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Impress your mom

Spoil your mom on mother's day by indulging in these local brunch favorites

May 8, 2014 | 12:00 a.m. CST

Glenn's Cafe

29 S. Eighth St.

Sun. 10:30 a.m. to 3 p.m

Glenn’s Cafe sign casts a neon glow of old-fashioned sparkle on the intersection of Eighth and Locust streets. It’s the same one Glenn Purdy hung outside his gas station diner when it opened near Business Loop 70 in 1939, but the restaurant inside has become much more sophisticated since its birth almost 80 years ago. The sign lured both locals and highway travelers for 50 years when it was located near what was then called Highway 40. It moved downtown in 1988 when Stephen Cupp purchased the joint.

Relocating also brought more of a homey influence to the menu. Glenn’s served many New Orleans-style dishes with a Southern influence until it closed its Columbia doors in 2002. After a seven-year stint in Boonville inside Hotel Frederick, Glenn’s re-opened in Columbia last November inside of the Tiger Hotel with a presentation vastly different from a gas station diner; exposed hanging light bulbs and dazzling chandeliers add a glow to the warm, dark wood that lines the interior floors. The Cajun flavor continues to spice up the new menu, as brunch offerings include hearty and heavy Southern favorites such as shrimp creole and fried chicken. Although Glenn’s feels more like a refined restaurant than a casual cafe, its roots have helped it grow into the classy eatery it is today.

The Roof

1111 E. Broadway

10 a.m. to 1:30 p.m.

A newcomer to the Columbia breakfast scene, The Roof inaugurated its brunch buffet on Easter Sunday and continues to offer rotating chef’s specials with other fancy buffet spreads on holidays. The restaurant is the top-floor venue at The Broadway, which joins 11Eleven as one of the building’s two dining options. Jeff Guinn, the executive chef for 11Eleven and The Roof, is still experimenting with the restaurant’s menu and plans to vary the brunch offerings. He says a pancake or waffle plate will always be available, as well as more experimental dishes that will distinguish the rooftop venue from its downstairs companion, which offers brunch on Sundays.

A full dessert menu will also be available during The Roof’s brunch service, including an unapologetically rich white chocolate cheesecake with crust made from DoubleTree Hotel’s famous chocolate chip cookies. The entire creation is doused with a macerated strawberry sauce and served by the slice.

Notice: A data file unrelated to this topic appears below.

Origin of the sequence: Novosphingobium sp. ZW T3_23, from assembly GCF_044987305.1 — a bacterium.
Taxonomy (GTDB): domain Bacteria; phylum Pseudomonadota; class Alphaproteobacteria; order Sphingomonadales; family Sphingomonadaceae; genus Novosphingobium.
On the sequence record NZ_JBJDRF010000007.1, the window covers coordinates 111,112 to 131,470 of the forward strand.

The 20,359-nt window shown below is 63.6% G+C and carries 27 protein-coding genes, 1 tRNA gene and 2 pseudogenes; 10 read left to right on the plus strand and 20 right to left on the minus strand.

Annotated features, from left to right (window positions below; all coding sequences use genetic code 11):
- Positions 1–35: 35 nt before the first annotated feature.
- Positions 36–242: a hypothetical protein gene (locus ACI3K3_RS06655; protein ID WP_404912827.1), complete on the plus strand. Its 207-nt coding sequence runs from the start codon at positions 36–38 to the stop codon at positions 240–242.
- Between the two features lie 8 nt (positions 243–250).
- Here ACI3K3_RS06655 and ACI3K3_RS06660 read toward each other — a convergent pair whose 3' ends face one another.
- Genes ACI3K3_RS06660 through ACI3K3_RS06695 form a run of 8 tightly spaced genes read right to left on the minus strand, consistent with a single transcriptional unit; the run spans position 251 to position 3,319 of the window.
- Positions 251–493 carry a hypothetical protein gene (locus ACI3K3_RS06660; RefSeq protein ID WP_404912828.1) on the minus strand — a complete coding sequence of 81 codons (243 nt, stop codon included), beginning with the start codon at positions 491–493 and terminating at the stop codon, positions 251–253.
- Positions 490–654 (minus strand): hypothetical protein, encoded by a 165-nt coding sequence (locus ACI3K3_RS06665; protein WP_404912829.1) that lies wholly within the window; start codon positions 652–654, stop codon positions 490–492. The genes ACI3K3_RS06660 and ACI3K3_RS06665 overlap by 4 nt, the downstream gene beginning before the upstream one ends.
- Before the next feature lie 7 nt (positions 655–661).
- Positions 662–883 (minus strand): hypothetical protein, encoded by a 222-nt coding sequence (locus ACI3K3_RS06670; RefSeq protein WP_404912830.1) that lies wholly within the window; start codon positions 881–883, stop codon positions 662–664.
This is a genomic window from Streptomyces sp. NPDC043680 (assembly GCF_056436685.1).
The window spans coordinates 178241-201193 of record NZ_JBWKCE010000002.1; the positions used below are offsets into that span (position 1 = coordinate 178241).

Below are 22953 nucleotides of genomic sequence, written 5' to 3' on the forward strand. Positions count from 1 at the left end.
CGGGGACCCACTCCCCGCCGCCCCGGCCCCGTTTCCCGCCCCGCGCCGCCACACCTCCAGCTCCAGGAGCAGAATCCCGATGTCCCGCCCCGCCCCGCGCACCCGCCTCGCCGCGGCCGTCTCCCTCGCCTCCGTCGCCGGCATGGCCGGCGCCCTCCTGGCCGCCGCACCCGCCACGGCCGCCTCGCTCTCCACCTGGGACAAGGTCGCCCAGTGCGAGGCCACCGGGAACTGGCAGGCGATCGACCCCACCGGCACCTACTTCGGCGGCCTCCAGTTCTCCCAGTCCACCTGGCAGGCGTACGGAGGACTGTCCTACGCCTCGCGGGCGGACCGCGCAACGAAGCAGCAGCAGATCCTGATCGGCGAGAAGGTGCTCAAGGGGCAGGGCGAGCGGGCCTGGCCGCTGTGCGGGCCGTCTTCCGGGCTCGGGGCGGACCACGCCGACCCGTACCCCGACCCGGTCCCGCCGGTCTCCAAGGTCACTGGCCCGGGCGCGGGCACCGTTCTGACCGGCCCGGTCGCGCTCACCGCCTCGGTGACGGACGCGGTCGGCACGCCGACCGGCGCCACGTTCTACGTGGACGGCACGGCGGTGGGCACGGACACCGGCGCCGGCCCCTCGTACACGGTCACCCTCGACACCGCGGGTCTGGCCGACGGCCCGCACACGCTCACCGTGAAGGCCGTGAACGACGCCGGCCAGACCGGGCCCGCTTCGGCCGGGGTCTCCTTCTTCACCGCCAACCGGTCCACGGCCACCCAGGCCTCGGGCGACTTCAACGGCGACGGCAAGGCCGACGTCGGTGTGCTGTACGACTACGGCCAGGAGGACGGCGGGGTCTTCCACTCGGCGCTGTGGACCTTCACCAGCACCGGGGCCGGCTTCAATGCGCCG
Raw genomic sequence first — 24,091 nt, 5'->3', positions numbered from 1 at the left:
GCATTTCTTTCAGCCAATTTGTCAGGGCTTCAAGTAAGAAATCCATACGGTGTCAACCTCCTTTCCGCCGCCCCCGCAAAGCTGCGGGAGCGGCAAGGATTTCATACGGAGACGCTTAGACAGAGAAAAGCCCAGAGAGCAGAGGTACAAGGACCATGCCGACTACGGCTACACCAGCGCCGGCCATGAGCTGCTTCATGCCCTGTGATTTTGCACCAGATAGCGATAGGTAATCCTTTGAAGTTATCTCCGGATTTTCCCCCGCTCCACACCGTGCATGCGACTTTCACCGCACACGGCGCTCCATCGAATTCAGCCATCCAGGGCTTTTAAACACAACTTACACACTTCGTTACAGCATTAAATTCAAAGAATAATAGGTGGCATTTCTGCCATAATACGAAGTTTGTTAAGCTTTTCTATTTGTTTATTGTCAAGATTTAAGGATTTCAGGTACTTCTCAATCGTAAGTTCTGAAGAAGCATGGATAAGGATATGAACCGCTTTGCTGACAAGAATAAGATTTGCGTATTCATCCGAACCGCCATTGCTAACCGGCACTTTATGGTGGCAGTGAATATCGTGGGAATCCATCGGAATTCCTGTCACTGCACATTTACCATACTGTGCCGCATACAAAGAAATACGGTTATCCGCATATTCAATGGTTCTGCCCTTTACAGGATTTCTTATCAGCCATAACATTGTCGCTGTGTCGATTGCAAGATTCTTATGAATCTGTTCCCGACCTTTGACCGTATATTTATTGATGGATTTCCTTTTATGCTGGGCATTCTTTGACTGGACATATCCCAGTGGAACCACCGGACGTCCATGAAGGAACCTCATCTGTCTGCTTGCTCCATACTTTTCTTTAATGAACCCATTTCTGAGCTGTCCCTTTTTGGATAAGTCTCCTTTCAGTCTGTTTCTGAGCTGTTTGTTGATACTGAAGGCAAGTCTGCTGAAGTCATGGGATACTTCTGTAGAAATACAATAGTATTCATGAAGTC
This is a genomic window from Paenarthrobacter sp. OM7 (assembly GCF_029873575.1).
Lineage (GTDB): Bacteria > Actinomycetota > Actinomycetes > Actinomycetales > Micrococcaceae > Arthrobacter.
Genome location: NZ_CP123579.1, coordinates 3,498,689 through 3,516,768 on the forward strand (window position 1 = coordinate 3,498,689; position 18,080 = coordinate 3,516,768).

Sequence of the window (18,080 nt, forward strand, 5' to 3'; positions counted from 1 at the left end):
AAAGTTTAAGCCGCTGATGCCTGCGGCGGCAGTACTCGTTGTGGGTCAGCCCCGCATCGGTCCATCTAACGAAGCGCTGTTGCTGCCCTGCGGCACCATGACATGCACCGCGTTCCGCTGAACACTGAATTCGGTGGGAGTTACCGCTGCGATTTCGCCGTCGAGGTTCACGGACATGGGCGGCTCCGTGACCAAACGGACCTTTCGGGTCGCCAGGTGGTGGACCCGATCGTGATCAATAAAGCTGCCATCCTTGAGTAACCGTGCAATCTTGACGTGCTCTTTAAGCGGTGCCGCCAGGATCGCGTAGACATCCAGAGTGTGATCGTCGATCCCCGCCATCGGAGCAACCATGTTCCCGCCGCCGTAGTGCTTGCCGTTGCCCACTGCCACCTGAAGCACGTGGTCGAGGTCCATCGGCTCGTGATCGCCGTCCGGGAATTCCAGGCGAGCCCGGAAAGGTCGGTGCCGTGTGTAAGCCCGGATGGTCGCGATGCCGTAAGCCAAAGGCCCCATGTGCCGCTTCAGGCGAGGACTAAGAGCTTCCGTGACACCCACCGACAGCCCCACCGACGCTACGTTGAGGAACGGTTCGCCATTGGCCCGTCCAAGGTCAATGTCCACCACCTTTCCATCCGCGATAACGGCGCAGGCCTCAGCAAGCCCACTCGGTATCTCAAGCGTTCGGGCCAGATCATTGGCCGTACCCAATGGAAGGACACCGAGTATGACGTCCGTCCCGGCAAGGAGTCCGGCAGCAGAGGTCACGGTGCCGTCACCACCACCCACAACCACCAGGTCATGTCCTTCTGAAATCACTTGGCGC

811 E. Walnut St.

Sun. 10 a.m. to 2 p.m.

Bleu has three signature brunch dishes worth mentioning — all gourmet twists on contemporary American cuisine. The first is a decadent roast turkey pot pie with luxurious touches including truffle oil and a tarragon white wine cream sauce. Topped with puff pastry and freshened with chives, the dish is a staple on Bleu’s menu and one of its most popular selections.
The restaurant offers a caloric bonanza with its signature mac-and-cheese, a dense blend of orecchiette pasta and garlic-thyme cheese sauce, finished off with chunks of bacon and a sprinkling of crispy parmesan and panko bread crumbs. It is too much in the best way possible — almost too gooey and rich, with cheese oozing from every rivulet in the pasta. It’s possible to order the dish sans bacon, but unless you’re vegetarian, you don’t really want to. The meat adds a whole new layer of flavor; its smoky undertones complement the richness of the cheese.

Chandra Valentine, Bleu’s director of marketing and events, also cited the shrimp and grits as an essential menu item. Head chef Andy Burris updates a classic Southern recipe by infusing the shrimp with a citrusy flavor that balances the chipotle spice and gouda cheese in the grits. Crisped shallots add a necessary crunch.


11eleven’s Cold Smoked Salmon Frittata

Instead of traditional omelets, 11Eleven offers frittatas, an Italian egg dish that’s baked in the oven and accentuated with savory additions. Executive chef Jeff Guinn especially emphasized the restaurant’s Cold Smoked Salmon Frittata, which starts with sautéed leeks and shredded Swiss cheese and ends as a fluffy mound of eggs on a plate, garnished with a little red onion and cold lox.

44 Stone’s Deviled Eggs

The cooks at 44 Stone turn deviled eggs into an art. The recipe features dill, brown sugar, Dijon mustard and chives atop the usual egg white and whipped yolk mixture, and they throw on some smoked salmon, too. The dish comes with pickled cauliflower, carrots and celery on the side, and it has a bit of sweet and a note of savory to it. Six deviled eggs disappear before you know it.

Broadway Brewery’s Turner Farm Veggie Omelet

Several of Broadway Brewery’s dishes incorporate eggs but usually as accouterments. Eggs are the stars of the Turner Farm Veggie Omelet, the Croissant Sandwich and the Farmer Benedict, and they play supporting roles in just about every other dish.

Glenn’s Cafe’s Eggs Nouvelle Orleans

With ingredient buzzwords such as “oyster-tasso hollandaise” and “harissa ketchup,” the Glenn’s Cafe brunch menu can be intimidating to spicy Southern brunch newcomers. It’s the Eggs Nouvelle Orleans, however, that artfully combines seafood and spice into a filling brunch dish perfect for any dining time. The dish features shellfish cakes made with shrimp, crawfish and crab. The cakes are topped with yolky, golden sunny-side-up eggs, which are then covered in an oyster-flavored spicy tasso ham hollandaise — a Louisiana specialty.

JJ’s Cafe’s Mizzou Scramble

Owner Sara Paben’s mother created this dish when she worked at the old JJ’s location. Eggs are made any way you want and sandwiched between two halves of a large biscuit. A heaping portion of JJ’s signature gravy smothers the entire dish for a delicious finishing touch.c

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